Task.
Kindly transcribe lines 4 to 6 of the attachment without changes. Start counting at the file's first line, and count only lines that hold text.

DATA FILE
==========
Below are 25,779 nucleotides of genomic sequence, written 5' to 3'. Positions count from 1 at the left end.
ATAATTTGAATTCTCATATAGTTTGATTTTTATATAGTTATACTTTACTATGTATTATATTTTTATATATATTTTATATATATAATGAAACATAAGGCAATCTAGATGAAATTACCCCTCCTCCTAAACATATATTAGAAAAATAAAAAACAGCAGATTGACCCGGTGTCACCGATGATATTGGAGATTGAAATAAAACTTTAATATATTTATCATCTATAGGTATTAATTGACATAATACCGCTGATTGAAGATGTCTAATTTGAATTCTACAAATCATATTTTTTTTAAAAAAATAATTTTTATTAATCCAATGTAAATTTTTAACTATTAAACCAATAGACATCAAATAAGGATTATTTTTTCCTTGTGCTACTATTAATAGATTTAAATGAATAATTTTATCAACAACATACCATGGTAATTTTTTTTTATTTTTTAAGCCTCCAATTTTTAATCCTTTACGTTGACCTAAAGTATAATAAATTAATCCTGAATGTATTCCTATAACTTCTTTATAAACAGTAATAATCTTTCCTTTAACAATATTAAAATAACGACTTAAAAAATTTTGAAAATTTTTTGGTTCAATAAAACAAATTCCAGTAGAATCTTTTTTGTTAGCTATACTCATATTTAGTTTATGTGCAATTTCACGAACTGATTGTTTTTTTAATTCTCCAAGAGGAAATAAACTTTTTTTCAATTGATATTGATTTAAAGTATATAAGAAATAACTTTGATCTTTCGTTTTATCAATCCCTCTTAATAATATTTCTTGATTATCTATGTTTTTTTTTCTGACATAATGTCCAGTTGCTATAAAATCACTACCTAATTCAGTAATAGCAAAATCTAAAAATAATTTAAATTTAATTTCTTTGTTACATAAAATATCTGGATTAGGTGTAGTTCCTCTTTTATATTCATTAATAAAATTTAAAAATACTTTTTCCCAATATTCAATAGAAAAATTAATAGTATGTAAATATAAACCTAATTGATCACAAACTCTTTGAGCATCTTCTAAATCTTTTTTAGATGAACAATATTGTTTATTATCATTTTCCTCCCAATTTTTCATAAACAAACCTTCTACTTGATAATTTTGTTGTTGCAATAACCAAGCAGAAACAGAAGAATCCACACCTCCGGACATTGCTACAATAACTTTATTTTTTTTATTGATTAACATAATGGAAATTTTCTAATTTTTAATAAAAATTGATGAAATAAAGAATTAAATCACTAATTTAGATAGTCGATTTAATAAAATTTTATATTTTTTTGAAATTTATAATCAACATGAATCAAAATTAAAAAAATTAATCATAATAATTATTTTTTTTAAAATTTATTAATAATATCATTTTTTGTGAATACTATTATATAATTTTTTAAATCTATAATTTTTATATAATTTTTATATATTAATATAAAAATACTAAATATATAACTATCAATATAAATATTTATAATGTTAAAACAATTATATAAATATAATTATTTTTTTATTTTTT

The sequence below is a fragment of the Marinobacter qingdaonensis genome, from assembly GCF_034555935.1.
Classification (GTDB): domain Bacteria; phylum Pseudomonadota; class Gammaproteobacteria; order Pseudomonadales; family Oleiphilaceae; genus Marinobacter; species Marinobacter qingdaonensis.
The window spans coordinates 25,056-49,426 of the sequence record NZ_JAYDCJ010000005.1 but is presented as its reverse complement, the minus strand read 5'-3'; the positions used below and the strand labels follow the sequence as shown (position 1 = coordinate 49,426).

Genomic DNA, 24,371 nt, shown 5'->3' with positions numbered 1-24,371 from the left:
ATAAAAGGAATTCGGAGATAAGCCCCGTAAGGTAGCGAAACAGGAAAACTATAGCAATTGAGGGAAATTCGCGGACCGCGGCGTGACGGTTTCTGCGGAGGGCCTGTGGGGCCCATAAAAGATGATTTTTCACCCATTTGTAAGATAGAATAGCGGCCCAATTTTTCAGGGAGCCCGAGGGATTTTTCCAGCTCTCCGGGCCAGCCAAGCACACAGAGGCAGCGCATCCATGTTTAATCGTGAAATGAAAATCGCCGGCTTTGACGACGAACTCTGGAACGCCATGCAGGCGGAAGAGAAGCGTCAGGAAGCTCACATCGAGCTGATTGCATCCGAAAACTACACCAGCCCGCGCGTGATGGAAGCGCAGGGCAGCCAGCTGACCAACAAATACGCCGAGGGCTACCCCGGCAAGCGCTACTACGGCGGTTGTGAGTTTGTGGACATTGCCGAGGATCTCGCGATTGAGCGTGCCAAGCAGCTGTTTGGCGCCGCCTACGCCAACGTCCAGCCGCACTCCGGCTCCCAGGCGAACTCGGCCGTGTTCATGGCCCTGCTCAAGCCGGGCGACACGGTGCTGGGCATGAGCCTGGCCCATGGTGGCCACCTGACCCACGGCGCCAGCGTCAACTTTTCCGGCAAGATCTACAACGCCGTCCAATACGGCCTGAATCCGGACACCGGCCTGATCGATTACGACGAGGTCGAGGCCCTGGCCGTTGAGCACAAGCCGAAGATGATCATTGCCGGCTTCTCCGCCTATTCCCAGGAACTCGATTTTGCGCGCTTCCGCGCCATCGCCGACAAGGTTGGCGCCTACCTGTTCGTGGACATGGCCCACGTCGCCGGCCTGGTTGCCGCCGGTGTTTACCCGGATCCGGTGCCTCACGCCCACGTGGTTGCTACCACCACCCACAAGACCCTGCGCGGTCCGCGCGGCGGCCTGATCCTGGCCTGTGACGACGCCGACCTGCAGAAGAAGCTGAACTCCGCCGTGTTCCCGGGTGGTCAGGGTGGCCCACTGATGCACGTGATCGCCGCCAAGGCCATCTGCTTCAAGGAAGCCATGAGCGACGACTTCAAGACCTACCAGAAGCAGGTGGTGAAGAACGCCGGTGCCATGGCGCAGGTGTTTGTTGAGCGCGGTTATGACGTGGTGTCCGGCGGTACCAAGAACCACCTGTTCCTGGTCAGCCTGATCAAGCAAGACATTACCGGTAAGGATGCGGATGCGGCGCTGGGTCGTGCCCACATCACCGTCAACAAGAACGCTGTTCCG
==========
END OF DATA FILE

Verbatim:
Classification (GTDB): domain Bacteria; phylum Pseudomonadota; class Gammaproteobacteria; order Pseudomonadales; family Oleiphilaceae; genus Marinobacter; species Marinobacter qingdaonensis.
The window spans coordinates 25,056-49,426 of the sequence record NZ_JAYDCJ010000005.1 but is presented as its reverse complement, the minus strand read 5'-3'; the positions used below and the strand labels follow the sequence as shown (position 1 = coordinate 49,426).

Genomic DNA, 24,371 nt, shown 5'->3' with positions numbered 1-24,371 from the left: